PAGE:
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Wed, July 17, 2024

The Trade Liberalisation Challenge for South Asia

B360
B360 September 16, 2016, 12:00 am
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Similar to South East Asia, South Asia is also characterised by high diversity among neighbouring countries in the size of population, economy/GDP, trade, investments, and so on. But unlike SE Asia, a number of countries in South Asia are landlocked and have zero access to the sea. And this greatly affects their international trade.
Below are the numbers for the exports of goods of the eight countries in the region. Notice the low values for the three landlocked countries-- Nepal, Afghanistan and Bhutan -- their combined exports in 2014 was only $2,014 (notice the coincidence with year), or less than one-fifth of the exports of Sri Lanka. 
 

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While Afghanistan and Bhutan have expanded their exports by around 4x from 2000 to 2014, Nepal did not experience the same, it only managed a 10% expansion after 14 years.
Bangladesh and India managed to expand their exports by 5x and 7x, respectively, while Pakistan’s expanded by more than 2x.
In terms of imports, it is notable that all the eight countries suffer from perennial trade deficit. Afghanistan and Nepal in particular have imports that are about 8x that of their exports, very imbalanced trade in goods.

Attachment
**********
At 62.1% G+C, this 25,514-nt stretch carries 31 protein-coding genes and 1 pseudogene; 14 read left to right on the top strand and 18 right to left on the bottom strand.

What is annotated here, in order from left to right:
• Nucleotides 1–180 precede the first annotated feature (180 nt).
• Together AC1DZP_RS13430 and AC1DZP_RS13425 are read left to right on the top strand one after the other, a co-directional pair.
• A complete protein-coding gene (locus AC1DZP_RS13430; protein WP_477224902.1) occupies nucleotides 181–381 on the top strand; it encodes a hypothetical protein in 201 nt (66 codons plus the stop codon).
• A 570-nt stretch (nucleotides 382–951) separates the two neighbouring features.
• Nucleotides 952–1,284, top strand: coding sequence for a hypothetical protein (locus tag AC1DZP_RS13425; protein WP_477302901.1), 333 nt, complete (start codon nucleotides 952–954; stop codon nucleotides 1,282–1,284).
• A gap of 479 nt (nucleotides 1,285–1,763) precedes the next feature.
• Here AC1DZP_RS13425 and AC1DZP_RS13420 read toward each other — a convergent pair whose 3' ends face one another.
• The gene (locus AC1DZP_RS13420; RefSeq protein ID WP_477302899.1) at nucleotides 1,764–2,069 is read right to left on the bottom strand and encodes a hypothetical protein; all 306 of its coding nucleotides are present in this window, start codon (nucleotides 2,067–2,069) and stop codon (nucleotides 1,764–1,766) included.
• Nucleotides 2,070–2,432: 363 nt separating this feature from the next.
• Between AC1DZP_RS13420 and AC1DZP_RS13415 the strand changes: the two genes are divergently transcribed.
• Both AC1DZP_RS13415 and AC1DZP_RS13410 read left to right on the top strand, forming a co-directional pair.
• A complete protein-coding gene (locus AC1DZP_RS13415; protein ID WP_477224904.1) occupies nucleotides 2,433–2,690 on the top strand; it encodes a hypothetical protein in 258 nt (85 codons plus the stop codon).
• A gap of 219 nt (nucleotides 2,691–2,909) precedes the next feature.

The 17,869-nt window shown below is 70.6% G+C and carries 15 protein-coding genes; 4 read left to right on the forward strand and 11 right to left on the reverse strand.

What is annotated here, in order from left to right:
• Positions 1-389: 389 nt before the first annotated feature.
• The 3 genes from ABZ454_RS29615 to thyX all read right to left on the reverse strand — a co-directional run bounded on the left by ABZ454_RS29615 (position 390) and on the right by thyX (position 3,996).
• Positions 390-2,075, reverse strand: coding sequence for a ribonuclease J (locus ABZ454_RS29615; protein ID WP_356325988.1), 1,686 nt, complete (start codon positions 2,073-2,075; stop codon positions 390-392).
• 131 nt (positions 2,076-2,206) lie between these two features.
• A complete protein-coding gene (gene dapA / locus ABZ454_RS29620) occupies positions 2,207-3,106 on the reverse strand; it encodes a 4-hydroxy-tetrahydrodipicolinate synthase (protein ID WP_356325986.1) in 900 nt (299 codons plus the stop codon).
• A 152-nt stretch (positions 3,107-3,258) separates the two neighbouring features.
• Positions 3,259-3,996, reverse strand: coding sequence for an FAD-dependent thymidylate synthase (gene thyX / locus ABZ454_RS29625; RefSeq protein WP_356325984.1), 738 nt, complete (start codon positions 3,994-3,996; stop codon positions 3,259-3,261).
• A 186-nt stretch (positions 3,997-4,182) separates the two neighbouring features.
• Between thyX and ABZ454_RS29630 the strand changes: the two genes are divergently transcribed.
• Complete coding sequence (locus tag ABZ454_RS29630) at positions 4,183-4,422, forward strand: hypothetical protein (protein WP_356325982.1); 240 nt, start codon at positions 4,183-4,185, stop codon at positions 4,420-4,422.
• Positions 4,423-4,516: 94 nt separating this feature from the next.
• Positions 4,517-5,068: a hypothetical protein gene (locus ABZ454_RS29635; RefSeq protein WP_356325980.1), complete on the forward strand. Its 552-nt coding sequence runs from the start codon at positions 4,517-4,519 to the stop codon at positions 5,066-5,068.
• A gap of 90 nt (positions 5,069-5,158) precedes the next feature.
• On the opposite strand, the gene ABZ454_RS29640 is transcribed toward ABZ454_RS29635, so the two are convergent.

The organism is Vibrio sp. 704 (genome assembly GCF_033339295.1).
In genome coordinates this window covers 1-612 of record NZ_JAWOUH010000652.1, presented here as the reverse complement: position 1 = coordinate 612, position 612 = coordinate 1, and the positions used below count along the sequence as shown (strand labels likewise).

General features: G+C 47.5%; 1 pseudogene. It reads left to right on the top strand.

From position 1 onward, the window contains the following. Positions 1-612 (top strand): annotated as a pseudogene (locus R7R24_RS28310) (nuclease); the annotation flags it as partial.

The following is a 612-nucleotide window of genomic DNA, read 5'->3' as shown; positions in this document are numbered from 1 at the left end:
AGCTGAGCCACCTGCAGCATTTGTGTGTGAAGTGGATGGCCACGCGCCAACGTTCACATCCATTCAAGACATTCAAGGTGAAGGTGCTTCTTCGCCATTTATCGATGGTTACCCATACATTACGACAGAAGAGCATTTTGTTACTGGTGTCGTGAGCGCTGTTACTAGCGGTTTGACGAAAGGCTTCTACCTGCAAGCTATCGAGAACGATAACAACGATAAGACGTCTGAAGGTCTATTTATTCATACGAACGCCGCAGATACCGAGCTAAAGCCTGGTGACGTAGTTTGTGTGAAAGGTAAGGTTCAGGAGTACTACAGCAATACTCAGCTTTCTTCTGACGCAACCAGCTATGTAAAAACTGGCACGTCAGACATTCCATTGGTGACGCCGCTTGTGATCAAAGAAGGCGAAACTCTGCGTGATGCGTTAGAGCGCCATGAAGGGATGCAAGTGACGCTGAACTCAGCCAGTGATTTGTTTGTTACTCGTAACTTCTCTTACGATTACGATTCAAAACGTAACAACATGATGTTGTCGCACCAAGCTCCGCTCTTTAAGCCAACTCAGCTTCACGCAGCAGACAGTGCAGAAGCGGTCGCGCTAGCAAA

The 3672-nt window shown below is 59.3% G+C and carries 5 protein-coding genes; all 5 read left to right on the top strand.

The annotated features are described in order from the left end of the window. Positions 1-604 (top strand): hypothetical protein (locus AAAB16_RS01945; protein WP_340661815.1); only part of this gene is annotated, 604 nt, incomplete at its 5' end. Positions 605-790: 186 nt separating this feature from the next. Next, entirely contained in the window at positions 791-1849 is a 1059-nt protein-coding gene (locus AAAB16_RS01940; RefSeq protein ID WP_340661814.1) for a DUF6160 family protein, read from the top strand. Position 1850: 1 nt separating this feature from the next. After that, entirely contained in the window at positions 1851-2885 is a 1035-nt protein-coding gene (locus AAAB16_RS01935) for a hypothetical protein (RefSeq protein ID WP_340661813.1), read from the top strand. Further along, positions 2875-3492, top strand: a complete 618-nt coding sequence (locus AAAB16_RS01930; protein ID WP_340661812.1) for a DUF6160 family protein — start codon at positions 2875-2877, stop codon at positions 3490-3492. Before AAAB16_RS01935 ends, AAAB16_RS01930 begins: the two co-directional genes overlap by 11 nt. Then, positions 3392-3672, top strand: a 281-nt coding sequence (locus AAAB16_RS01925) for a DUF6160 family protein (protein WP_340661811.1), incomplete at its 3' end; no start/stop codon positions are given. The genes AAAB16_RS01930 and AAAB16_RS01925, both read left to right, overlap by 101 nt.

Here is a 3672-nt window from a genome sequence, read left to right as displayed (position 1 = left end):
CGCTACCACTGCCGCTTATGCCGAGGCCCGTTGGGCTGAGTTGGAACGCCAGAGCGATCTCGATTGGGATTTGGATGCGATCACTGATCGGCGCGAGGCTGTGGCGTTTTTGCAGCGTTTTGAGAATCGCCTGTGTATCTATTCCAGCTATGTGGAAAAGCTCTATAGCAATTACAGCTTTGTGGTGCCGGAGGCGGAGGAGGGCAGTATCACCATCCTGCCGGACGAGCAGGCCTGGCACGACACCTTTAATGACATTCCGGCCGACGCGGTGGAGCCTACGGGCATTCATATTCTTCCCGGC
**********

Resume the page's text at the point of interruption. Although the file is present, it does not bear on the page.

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But such trade deficit in goods can be balanced and compensated by trade surplus in services. Like remittances of nationals who are working and living abroad, plus high revenues in tourism. Many of the world’s biggest and tallest mountains are in the Himalayas – in Nepal, Bhutan and India.
The high imports relative to demand may be additional household and corporate consumption to sustain their dynamic tourism sector. Like more imports of fuel and vehicles to transport hundreds of thousands if not millions of tourists and visitors to many areas of these countries.
In terms of overall exports and imports of goods and services, Maldives lead the region for many decades until today. The tourism sector there is very vibrant.
The smallest numbers in the region are those from Pakistan. 

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Given the landlocked geography of some countries in the region like Nepal, the sectors that need special attendance by their governments are the road infrastructure and airports development plus liberalisation of the airline industry and power generation sector. The development and liberalisation of these and related sectors are particularly in high demand in Nepal. 

 

 

Bienvenido "Nonoy" Oplas, Jr. is a free market proponent based in Manila, the Philippines. He is President of Minimal Government Thinkers, Inc. and a regular columnist and blogger, (funwithgovernment.blogspot.com).

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